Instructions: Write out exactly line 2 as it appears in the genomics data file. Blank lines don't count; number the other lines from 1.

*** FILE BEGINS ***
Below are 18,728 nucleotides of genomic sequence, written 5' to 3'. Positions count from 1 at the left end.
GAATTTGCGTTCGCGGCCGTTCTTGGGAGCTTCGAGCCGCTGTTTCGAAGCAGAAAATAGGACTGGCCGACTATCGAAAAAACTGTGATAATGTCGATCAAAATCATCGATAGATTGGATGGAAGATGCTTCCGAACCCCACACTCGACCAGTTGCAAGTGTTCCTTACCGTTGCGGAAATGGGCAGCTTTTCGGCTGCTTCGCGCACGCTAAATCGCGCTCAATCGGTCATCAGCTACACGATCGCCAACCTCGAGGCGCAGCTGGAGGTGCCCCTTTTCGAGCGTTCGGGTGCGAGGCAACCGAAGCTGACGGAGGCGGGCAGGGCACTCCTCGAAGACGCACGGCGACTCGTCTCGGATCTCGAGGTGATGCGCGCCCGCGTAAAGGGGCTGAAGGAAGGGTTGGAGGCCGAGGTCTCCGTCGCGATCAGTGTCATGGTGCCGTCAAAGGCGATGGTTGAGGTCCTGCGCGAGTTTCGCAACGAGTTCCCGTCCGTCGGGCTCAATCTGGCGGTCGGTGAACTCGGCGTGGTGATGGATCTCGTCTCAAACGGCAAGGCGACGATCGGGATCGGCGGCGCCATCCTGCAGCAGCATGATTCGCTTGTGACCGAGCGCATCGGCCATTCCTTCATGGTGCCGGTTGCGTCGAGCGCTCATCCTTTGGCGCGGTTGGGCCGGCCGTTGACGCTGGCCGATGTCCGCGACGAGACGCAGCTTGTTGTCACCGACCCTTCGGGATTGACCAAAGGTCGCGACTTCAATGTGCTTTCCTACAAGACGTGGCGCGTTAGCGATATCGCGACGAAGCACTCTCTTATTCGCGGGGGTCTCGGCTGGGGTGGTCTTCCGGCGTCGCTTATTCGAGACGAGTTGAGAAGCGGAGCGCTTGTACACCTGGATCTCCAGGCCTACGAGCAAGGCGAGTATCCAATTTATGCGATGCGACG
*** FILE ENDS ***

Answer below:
GAATTTGCGTTCGCGGCCGTTCTTGGGAGCTTCGAGCCGCTGTTTCGAAGCAGAAAATAGGACTGGCCGACTATCGAAAAAACTGTGATAATGTCGATCAAAATCATCGATAGATTGGATGGAAGATGCTTCCGAACCCCACACTCGACCAGTTGCAAGTGTTCCTTACCGTTGCGGAAATGGGCAGCTTTTCGGCTGCTTCGCGCACGCTAAATCGCGCTCAATCGGTCATCAGCTACACGATCGCCAACCTCGAGGCGCAGCTGGAGGTGCCCCTTTTCGAGCGTTCGGGTGCGAGGCAACCGAAGCTGACGGAGGCGGGCAGGGCACTCCTCGAAGACGCACGGCGACTCGTCTCGGATCTCGAGGTGATGCGCGCCCGCGTAAAGGGGCTGAAGGAAGGGTTGGAGGCCGAGGTCTCCGTCGCGATCAGTGTCATGGTGCCGTCAAAGGCGATGGTTGAGGTCCTGCGCGAGTTTCGCAACGAGTTCCCGTCCGTCGGGCTCAATCTGGCGGTCGGTGAACTCGGCGTGGTGATGGATCTCGTCTCAAACGGCAAGGCGACGATCGGGATCGGCGGCGCCATCCTGCAGCAGCATGATTCGCTTGTGACCGAGCGCATCGGCCATTCCTTCATGGTGCCGGTTGCGTCGAGCGCTCATCCTTTGGCGCGGTTGGGCCGGCCGTTGACGCTGGCCGATGTCCGCGACGAGACGCAGCTTGTTGTCACCGACCCTTCGGGATTGACCAAAGGTCGCGACTTCAATGTGCTTTCCTACAAGACGTGGCGCGTTAGCGATATCGCGACGAAGCACTCTCTTATTCGCGGGGGTCTCGGCTGGGGTGGTCTTCCGGCGTCGCTTATTCGAGACGAGTTGAGAAGCGGAGCGCTTGTACACCTGGATCTCCAGGCCTACGAGCAAGGCGAGTATCCAATTTATGCGATGCGACG